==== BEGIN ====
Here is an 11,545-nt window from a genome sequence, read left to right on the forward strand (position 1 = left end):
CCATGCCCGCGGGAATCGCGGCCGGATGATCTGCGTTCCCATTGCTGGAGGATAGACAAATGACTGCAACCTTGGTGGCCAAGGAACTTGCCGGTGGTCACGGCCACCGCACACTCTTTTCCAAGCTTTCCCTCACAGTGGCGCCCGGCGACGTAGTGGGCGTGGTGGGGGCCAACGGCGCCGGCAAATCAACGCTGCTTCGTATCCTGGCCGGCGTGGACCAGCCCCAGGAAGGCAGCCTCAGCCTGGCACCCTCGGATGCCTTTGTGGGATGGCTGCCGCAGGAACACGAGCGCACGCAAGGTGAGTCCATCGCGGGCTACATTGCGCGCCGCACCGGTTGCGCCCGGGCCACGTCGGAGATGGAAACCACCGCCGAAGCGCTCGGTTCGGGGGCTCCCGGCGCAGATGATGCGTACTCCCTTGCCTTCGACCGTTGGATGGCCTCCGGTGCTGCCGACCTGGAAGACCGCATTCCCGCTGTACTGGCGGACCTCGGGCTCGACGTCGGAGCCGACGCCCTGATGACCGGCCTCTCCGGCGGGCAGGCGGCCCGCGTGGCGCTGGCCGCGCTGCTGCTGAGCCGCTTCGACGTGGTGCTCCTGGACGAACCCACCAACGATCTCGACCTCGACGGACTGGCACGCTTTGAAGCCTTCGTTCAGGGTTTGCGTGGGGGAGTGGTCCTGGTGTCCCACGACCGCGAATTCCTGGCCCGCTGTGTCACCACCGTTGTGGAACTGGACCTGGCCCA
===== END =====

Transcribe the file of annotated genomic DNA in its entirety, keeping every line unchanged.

Here is an 11,545-nt window from a genome sequence, read left to right on the forward strand (position 1 = left end):
CCATGCCCGCGGGAATCGCGGCCGGATGATCTGCGTTCCCATTGCTGGAGGATAGACAAATGACTGCAACCTTGGTGGCCAAGGAACTTGCCGGTGGTCACGGCCACCGCACACTCTTTTCCAAGCTTTCCCTCACAGTGGCGCCCGGCGACGTAGTGGGCGTGGTGGGGGCCAACGGCGCCGGCAAATCAACGCTGCTTCGTATCCTGGCCGGCGTGGACCAGCCCCAGGAAGGCAGCCTCAGCCTGGCACCCTCGGATGCCTTTGTGGGATGGCTGCCGCAGGAACACGAGCGCACGCAAGGTGAGTCCATCGCGGGCTACATTGCGCGCCGCACCGGTTGCGCCCGGGCCACGTCGGAGATGGAAACCACCGCCGAAGCGCTCGGTTCGGGGGCTCCCGGCGCAGATGATGCGTACTCCCTTGCCTTCGACCGTTGGATGGCCTCCGGTGCTGCCGACCTGGAAGACCGCATTCCCGCTGTACTGGCGGACCTCGGGCTCGACGTCGGAGCCGACGCCCTGATGACCGGCCTCTCCGGCGGGCAGGCGGCCCGCGTGGCGCTGGCCGCGCTGCTGCTGAGCCGCTTCGACGTGGTGCTCCTGGACGAACCCACCAACGATCTCGACCTCGACGGACTGGCACGCTTTGAAGCCTTCGTTCAGGGTTTGCGTGGGGGAGTGGTCCTGGTGTCCCACGACCGCGAATTCCTGGCCCGCTGTGTCACCACCGTTGTGGAACTGGACCTGGCCCA